Thanks to many thousands of brave acts – some big, some small, some documented, others untold – they have helped keep this country, and the West, largely safe ever since.
Twenty two years ago America was hit by a horrific terrorist attack. Like many readers, I can remember exactly where I was when I first heard that a plane had struck the Twin Towers.
An entire generation of young Americans has, of course, been born since that terrible day, with no recollection of an event many of us can never forget.
That makes it vital that we take a moment this year to think about September 11th 2001. We should remember the victims who headed out to work that day expecting to see their loved ones again. We should remember the heroes, too, especially those on flight 93, whose selfless actions saved many lives.
Let us not forget, either, why it was that a group of savages in a distant land should want to commit such an atrocity.
Over the past two decades a myth has emerged that the attack on the Twin Towers was somehow pay back against American interference in Iraq or Afghanistan. This idea, surprisingly widespread in Europe, puts the cart before the horse.
America invaded Iraq and Afghanistan in response to the attack on the Twin Towers. The invasions of Iraq and Afghanistan could not possibly have been a cause of it.
Islamist terrorists first attempted to blow up the Twin Towers way back in 1993. At that time, America’s direct involvement in the Middle East had been largely limited to the liberation of Kuwait – at the invitation of Arab leaders. Indeed, America had had precious little direct military involvement in the region since Ronald Reagan pulled US peacekeepers out of Lebanon in 1983.
No, the real reason Islamist terrorists attacked America 22 years ago is because America exists.
Why does the existence of America offend the Islamists? It’s not about Israel or George Bush. America is resented by Islamists because the United States represents not only a better way of life, but the best way of life yet lived by any portion of humankind.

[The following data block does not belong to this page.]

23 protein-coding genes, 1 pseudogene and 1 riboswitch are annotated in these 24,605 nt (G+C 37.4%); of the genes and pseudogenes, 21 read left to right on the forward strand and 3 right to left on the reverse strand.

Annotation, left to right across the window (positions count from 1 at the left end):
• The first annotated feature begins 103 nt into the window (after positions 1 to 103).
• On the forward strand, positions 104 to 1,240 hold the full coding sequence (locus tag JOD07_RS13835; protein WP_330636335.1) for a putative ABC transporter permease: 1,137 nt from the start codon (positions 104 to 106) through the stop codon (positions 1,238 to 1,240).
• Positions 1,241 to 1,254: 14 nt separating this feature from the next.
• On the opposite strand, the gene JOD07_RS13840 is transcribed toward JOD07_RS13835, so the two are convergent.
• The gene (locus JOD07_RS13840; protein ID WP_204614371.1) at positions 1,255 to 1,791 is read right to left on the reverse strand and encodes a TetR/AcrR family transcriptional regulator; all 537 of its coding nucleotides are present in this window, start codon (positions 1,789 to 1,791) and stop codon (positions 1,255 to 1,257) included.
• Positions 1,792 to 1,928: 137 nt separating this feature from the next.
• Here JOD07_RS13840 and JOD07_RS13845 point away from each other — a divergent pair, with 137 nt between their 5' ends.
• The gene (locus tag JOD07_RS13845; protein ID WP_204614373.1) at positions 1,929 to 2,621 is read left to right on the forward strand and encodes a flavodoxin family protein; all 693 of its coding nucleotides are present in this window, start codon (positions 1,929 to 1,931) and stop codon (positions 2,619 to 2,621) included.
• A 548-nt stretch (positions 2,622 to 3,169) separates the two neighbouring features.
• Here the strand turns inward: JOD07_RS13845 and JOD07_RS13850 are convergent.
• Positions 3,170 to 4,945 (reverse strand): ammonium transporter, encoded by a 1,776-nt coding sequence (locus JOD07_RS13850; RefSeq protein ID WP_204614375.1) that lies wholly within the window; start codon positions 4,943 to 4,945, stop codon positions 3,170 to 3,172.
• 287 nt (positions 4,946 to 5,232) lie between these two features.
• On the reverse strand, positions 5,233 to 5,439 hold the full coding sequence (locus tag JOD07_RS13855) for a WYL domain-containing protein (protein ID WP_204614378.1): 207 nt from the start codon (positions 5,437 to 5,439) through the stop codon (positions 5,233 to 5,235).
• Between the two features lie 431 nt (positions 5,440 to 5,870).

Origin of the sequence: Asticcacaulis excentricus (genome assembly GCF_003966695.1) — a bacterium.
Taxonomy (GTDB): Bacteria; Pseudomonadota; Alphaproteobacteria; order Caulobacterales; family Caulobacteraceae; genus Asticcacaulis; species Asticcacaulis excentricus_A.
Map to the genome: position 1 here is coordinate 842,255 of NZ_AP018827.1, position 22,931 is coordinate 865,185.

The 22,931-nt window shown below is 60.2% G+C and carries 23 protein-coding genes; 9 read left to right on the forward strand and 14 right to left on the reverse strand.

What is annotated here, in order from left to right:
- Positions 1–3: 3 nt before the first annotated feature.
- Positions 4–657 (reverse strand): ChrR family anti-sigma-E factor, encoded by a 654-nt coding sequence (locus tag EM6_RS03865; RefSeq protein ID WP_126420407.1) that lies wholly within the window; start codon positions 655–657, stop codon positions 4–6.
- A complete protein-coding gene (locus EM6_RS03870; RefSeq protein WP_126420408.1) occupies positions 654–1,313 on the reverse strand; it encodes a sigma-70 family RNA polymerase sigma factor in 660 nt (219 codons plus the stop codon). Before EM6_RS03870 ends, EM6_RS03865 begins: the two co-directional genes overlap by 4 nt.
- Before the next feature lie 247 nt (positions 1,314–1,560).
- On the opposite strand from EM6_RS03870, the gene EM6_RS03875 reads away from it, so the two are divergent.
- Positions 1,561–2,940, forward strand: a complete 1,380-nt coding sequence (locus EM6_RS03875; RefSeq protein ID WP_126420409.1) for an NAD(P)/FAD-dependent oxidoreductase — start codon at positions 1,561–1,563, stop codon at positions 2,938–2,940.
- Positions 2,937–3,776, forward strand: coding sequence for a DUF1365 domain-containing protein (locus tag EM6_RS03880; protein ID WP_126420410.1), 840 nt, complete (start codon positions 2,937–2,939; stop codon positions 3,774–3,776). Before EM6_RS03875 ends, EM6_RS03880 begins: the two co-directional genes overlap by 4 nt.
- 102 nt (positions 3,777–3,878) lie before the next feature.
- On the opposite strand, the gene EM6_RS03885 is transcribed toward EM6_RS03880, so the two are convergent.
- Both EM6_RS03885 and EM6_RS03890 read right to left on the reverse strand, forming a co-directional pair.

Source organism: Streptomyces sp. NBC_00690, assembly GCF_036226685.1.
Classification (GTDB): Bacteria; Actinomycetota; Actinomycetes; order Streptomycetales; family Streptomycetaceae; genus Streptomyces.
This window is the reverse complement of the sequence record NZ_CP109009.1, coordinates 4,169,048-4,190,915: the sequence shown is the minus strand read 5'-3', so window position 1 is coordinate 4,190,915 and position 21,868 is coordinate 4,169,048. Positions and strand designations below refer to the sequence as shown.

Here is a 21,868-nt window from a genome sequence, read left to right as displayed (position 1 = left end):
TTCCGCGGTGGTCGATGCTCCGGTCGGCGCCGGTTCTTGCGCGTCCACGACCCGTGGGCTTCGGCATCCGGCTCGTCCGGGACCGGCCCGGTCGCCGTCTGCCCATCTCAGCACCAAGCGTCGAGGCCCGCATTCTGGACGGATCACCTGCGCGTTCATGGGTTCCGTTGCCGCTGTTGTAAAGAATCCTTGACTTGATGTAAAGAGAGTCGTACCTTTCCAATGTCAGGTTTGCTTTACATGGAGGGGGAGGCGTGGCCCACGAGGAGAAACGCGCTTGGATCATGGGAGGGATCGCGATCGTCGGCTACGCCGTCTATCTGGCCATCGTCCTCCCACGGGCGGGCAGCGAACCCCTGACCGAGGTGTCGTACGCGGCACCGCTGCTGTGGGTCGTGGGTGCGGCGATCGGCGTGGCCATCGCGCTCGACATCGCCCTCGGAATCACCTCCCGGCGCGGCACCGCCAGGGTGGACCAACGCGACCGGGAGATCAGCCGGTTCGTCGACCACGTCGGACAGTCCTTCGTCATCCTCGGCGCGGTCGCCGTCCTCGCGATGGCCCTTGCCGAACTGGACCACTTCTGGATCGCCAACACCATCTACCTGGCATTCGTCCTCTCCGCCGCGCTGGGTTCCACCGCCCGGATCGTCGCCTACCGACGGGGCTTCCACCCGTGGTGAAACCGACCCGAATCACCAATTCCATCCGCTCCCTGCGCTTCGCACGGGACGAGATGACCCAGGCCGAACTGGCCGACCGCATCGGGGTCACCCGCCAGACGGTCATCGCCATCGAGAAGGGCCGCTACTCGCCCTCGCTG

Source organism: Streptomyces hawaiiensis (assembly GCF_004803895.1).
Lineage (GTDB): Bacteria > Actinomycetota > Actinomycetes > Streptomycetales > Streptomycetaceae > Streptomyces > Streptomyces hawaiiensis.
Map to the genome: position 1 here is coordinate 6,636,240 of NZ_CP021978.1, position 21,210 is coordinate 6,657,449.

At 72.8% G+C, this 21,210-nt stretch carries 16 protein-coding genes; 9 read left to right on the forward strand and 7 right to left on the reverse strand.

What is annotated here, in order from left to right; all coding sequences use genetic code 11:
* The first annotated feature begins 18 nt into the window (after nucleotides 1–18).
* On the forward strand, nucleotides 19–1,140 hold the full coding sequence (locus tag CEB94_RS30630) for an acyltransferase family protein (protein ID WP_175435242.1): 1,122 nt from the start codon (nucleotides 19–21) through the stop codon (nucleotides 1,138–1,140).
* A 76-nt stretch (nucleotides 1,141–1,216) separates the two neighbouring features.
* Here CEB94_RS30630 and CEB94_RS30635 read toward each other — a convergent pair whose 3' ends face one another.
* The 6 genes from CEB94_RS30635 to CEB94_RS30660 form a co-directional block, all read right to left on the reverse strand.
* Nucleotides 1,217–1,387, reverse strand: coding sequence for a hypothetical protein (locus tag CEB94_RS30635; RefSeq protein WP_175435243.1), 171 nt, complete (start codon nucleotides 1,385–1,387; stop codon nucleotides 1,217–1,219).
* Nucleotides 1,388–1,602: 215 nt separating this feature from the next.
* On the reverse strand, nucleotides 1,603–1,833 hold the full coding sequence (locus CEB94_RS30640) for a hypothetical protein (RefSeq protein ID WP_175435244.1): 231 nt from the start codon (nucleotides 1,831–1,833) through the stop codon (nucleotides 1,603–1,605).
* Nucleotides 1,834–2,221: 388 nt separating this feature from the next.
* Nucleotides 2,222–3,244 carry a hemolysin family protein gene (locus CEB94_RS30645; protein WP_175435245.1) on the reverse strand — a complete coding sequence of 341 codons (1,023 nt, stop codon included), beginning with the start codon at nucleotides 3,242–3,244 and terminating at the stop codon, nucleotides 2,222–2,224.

Cultural relativism, an often well-meaning belief that every way of life is equally valid, is so pervasive among America’s elite, I fear it blinds them to the truth; there is no better place to live your life than in the United States of America.
The United States is founded on a revolutionary set of principles that emerged out of the European Enlightenment – that each of us is created equal and in possession of natural rights. The US is governed not by theocrats, but by a Constitution written by men.
Even more galling for the Islamist fundamentalist, this American system works.
Think of the southern U.S. border today. Thousands of people from every part of the planet are clamoring to get into the United States. They are not trying to make their way into Yemen or Syria.
If, like the Islamists, you believe that the path of a perfect society is to order it in accordance with fundamentalist Islamist principles, the evidence from Iran, Sudan or Libya is not entirely encouraging for your cause.
One of the first acts of America’s first President, George Washington, was to state explicitly that it was not enough to merely tolerate religious differences. Henceforth in this country, he wrote to the Jewish congregation in Newport in 1790, people of every faith should “enjoy the exercise of their inherent natural rights”.
That idea of religious freedom must be hard to take if you believe that you alone have an understanding of the divine.
These are the principles on which America was founded, and they are a better way of organizing a society than every other way ever attempted.
Perhaps most important, we should remember the brave Americans who stepped forward after the attack on the Twin Towers to protect the American way of life. Thanks to many thousands of brave acts – some big, some small, some documented, others untold – they have helped keep this country, and the West, largely safe ever since. Thank you.